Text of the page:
Ball-bouncing & homework

I’ve been exploring this idea of motivation again as it relates to the kinds of tasks I’ve tasked myself with doing on any given day. There’s a new feeling that is starting to supplant the more familiar resistance. This new feeling still feels kind of nascent and amorphous, but it’s this idea that the tasks that I do are…neutral.

The stigma associated with some tasks — the ones which in the past have provoked resistance or procrastination — seems to be dissolving. It feels like there’s a simplicity to it. Like: this is what’s here for me to do, I can do it, and there’s no drama associated with it. Like what’s the worst that could happen, right?

A lot of the resistance was associated with disapproval — and shame. And lately I’m just not feeling that as strongly. So I do the best I can with what’s in front of me. Then I rely on the momentum in the systems I’ve built. I’ve engineered these hacks to propel me forward.

A good example would be this task I set before myself recently to send out some query letters to agents. I can feel that old resistance, that fear, which takes the form of myriad thoughts: What’s gonna happen?

Or: What if they say they’re interested? Then suddenly I have to write a whole manuscript. That’s a crap-ton of work! And blah, blah, blah. On it goes.

Or, on the flip side: What if my premise isn’t strong enough?

Now, it’s more like: I’ll do the best job I can with it. It becomes more important to get it off my to-do list than to marinate in all these speculations on what might happen. I’m starting to feel more the simple joy of getting a task off my to-do list. I can do this in good faith.

This attitude is comparable to the one I had when I was at school or doing a job. In those situations, I had all of these external factors that drove expectations of what needed to be done and their deadlines. So I did the best job I  could given those constraints. Then it was on to the next task, trusting that what I’m doing is going to be good enough.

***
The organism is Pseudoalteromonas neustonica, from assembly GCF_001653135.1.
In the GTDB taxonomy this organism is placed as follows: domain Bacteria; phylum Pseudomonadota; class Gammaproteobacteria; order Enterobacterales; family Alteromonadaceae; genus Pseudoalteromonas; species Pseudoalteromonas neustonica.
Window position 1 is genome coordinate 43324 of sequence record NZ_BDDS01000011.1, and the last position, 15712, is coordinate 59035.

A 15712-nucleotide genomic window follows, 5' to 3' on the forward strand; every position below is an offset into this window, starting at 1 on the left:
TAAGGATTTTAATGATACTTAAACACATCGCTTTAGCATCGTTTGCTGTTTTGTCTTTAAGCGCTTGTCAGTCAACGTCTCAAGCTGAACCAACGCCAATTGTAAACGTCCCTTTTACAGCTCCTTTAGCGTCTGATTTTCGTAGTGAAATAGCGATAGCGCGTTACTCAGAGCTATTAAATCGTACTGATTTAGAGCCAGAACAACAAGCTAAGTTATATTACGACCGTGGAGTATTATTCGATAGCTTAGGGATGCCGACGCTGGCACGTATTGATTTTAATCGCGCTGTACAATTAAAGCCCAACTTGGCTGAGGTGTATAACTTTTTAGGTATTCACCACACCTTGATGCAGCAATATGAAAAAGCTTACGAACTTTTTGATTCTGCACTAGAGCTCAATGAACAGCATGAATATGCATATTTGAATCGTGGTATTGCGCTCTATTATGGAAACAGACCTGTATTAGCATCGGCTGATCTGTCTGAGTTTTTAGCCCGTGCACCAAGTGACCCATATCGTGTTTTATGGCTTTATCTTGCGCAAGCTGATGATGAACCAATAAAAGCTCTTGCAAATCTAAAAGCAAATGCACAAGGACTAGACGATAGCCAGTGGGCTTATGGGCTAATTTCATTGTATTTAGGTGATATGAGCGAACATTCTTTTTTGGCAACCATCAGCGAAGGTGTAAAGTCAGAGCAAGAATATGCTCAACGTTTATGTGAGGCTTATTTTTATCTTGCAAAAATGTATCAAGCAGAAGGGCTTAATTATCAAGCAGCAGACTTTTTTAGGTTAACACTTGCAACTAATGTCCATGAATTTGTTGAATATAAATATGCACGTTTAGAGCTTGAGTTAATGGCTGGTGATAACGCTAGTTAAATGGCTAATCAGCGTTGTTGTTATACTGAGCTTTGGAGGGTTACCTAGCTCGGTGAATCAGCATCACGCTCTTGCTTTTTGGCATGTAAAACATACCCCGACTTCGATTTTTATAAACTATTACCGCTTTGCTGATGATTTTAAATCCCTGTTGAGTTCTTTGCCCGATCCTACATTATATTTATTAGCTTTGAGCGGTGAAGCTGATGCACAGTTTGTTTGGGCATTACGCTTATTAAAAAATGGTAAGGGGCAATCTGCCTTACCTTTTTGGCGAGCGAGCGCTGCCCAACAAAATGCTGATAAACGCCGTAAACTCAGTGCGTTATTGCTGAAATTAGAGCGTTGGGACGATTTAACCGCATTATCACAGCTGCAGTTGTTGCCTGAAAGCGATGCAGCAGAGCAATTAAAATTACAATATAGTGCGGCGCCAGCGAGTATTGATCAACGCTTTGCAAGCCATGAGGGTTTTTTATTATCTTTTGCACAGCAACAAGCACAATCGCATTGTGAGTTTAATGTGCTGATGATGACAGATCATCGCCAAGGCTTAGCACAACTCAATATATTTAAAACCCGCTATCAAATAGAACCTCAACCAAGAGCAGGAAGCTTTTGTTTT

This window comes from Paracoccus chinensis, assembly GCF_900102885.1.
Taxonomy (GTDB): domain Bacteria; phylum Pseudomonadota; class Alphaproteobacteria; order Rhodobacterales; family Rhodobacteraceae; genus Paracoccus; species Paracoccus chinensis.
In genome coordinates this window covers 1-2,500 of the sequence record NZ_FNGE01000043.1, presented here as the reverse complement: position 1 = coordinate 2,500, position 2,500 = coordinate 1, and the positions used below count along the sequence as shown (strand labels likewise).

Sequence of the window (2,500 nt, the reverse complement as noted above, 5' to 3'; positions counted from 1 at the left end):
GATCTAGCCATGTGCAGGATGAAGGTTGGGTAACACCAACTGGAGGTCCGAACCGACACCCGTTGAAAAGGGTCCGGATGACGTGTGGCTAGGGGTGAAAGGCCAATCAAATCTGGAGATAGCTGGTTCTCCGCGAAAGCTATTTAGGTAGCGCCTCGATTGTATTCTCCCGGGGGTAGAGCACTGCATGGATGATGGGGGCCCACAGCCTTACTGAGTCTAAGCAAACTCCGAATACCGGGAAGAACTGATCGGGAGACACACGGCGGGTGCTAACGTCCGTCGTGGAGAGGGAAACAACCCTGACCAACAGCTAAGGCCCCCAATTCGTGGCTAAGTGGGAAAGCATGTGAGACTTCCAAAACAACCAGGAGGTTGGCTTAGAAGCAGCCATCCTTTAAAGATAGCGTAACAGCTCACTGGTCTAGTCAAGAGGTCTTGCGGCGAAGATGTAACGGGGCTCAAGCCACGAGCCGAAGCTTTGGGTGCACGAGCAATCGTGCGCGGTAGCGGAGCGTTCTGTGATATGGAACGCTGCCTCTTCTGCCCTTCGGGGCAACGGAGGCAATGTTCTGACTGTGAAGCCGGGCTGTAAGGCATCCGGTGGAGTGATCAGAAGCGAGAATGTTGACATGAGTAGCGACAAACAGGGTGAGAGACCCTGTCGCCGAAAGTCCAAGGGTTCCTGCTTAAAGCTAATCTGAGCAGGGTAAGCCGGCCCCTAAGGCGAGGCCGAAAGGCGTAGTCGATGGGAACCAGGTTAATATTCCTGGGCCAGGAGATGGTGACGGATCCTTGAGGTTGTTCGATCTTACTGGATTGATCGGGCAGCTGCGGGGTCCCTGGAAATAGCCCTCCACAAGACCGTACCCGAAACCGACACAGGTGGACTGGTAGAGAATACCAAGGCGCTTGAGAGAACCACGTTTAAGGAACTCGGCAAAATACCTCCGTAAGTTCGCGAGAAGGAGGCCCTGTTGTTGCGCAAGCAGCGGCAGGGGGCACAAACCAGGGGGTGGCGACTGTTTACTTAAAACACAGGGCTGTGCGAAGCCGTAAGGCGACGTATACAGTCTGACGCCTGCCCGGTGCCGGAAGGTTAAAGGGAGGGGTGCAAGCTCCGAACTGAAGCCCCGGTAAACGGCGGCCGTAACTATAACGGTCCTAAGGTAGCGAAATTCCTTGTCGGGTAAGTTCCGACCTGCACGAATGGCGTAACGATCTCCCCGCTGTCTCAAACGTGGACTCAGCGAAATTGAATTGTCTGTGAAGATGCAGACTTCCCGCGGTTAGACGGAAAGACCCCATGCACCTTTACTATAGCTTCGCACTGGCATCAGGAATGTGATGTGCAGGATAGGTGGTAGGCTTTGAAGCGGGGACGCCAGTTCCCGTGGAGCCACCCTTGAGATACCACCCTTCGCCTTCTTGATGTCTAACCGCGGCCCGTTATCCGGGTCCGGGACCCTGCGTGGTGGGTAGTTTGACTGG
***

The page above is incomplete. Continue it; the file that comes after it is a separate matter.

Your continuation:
I have lots of experience doing that. Yet when it comes to my own projects there’s always been this void of uncertainty or shame or doubt that interrupts that simple operation.

Mamba Mentality, Kid Version

I just finished reading Kobe Bryant’s Mamba Mentality. The book consists of a series of loosely organized observations and anecdotes about his basketball career. The overriding theme, loosely put, was that he was tremendously motivated to excel, to be the best, to win. And he was constantly working to improve himself. He had an intense drive to succeed at the highest level.

One interesting thing that stuck with me comes at the very beginning. In the prologue, Bryant shares the first time he touched a basketball.

Slight tangent — a word he used stood out for me. He describes the surface of the ball as having a “pebble” grain. I love that use of the word pebble. I’d never hear someone describing the surface of a basketball that way. It perfectly captures the feeling of it.

Anyway, he describes how he fell in love with the feeling of bouncing the ball. And I realized that  many long, masterful careers can be based on just a very simple joy. Not a pleasure, but a joy of doing something fundamental. If anything, any vocation needs to have that core. It’s childlike, the joy of a three-year-old bouncing a ball, which stays with them and becomes a massive foundation — massive is the wrong way to describe it. It’s a kind of alchemy, a spell that grows. Or to mix metaphors, it’s a seed that grows into a huge banyan tree of a career.